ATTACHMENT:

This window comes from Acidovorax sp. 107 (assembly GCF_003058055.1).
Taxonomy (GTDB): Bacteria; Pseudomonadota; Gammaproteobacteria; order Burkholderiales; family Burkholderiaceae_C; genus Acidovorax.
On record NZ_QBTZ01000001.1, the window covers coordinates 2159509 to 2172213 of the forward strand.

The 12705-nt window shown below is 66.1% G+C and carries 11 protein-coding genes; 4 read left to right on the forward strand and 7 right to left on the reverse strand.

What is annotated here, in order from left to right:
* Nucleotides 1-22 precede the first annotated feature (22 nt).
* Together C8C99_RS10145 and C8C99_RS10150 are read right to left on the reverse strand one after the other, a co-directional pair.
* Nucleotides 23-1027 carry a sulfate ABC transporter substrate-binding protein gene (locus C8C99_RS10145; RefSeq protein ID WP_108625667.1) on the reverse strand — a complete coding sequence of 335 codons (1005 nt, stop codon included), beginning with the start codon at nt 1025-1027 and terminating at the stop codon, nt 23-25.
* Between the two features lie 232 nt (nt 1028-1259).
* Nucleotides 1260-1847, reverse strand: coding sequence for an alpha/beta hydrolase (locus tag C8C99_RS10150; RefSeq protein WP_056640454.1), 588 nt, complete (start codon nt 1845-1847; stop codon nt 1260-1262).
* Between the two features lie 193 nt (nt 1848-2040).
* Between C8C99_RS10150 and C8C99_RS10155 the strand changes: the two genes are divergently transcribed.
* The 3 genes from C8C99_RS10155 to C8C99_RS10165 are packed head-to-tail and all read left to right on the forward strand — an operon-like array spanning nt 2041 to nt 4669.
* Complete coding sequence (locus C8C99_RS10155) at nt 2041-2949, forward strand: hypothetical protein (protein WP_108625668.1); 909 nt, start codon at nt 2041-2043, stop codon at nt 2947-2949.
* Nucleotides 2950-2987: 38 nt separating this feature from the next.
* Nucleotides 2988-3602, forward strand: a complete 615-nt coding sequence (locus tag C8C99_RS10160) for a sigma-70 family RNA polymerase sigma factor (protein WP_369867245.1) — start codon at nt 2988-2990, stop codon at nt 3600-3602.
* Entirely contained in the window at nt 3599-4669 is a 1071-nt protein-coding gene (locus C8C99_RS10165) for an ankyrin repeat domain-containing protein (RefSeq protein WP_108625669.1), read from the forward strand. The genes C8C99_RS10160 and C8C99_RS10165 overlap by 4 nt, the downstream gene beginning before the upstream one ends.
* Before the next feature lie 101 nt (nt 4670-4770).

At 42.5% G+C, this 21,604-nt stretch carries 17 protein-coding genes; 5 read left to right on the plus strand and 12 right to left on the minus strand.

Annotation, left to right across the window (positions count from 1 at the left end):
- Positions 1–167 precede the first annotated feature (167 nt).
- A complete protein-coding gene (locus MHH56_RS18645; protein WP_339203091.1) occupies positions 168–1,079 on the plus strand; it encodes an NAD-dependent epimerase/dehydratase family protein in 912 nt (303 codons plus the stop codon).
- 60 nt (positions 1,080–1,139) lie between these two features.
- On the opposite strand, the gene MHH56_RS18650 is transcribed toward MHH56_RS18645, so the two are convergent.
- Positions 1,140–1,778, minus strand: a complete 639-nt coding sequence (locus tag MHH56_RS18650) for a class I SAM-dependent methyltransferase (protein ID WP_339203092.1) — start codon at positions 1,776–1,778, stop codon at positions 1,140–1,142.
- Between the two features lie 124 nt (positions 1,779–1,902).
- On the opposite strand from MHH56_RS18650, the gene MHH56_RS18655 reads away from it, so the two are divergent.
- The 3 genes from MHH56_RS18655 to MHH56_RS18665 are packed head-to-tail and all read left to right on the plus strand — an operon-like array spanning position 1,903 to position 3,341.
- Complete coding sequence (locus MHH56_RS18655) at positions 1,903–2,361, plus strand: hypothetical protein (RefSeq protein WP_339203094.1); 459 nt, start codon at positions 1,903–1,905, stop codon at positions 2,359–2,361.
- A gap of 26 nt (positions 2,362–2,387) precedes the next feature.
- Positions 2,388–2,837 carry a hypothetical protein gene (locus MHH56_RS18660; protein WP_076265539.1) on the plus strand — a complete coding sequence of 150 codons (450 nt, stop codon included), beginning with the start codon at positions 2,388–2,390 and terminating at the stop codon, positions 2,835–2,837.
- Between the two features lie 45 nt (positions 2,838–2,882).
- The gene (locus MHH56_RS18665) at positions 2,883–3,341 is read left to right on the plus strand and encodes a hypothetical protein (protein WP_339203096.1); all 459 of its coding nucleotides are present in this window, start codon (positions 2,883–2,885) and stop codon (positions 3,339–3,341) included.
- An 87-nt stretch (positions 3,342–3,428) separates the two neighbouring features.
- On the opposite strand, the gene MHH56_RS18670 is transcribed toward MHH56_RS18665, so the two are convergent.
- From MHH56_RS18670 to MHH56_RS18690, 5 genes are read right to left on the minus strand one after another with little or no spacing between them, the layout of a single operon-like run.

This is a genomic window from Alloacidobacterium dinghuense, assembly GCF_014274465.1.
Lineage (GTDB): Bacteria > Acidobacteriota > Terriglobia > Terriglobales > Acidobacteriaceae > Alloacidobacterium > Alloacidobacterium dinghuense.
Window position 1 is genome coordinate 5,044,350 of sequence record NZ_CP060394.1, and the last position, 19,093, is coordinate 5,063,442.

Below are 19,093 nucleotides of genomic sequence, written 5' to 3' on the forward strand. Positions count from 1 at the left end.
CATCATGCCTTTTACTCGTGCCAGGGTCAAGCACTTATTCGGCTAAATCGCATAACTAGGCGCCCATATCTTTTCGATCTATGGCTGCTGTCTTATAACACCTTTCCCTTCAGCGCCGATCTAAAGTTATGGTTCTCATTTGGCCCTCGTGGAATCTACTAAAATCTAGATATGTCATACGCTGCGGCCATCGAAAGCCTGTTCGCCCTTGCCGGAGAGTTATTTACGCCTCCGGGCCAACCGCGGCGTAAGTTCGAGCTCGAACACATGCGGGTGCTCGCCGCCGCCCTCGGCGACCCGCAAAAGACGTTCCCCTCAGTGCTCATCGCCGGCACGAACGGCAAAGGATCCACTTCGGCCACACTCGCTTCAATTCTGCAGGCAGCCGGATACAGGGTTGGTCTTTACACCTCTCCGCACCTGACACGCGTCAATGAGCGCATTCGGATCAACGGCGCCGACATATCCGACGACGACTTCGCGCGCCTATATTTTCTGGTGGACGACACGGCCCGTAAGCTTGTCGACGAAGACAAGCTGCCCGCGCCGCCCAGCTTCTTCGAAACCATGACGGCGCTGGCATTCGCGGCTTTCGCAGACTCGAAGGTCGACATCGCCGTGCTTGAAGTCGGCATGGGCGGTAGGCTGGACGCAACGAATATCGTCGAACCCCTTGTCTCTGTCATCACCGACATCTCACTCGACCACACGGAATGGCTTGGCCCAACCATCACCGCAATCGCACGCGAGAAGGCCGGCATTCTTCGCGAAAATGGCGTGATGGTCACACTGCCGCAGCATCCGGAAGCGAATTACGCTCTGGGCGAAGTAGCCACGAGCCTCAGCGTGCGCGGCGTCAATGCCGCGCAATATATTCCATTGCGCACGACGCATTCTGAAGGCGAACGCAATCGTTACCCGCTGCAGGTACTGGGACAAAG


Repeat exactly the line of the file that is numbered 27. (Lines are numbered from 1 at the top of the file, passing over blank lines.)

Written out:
- On the opposite strand from MHH56_RS18650, the gene MHH56_RS18655 reads away from it, so the two are divergent.